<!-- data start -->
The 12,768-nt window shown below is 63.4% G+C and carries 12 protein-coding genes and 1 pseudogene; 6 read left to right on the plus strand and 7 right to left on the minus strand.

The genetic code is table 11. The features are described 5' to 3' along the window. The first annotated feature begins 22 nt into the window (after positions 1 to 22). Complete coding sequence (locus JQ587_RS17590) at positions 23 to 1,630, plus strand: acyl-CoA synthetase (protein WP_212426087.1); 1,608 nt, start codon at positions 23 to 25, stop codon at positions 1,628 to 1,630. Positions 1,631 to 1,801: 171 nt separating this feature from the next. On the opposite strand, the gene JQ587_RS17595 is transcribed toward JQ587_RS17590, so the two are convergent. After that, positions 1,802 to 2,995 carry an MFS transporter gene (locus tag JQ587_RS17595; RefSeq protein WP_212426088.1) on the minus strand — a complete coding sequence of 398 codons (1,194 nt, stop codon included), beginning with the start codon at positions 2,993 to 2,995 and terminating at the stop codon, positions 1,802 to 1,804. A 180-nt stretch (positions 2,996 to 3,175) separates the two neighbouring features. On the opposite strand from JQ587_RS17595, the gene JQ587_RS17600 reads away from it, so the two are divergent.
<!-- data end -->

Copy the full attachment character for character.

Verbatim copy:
The 12,768-nt window shown below is 63.4% G+C and carries 12 protein-coding genes and 1 pseudogene; 6 read left to right on the plus strand and 7 right to left on the minus strand.

The genetic code is table 11. The features are described 5' to 3' along the window. The first annotated feature begins 22 nt into the window (after positions 1 to 22). Complete coding sequence (locus JQ587_RS17590) at positions 23 to 1,630, plus strand: acyl-CoA synthetase (protein WP_212426087.1); 1,608 nt, start codon at positions 23 to 25, stop codon at positions 1,628 to 1,630. Positions 1,631 to 1,801: 171 nt separating this feature from the next. On the opposite strand, the gene JQ587_RS17595 is transcribed toward JQ587_RS17590, so the two are convergent. After that, positions 1,802 to 2,995 carry an MFS transporter gene (locus tag JQ587_RS17595; RefSeq protein WP_212426088.1) on the minus strand — a complete coding sequence of 398 codons (1,194 nt, stop codon included), beginning with the start codon at positions 2,993 to 2,995 and terminating at the stop codon, positions 1,802 to 1,804. A 180-nt stretch (positions 2,996 to 3,175) separates the two neighbouring features. On the opposite strand from JQ587_RS17595, the gene JQ587_RS17600 reads away from it, so the two are divergent.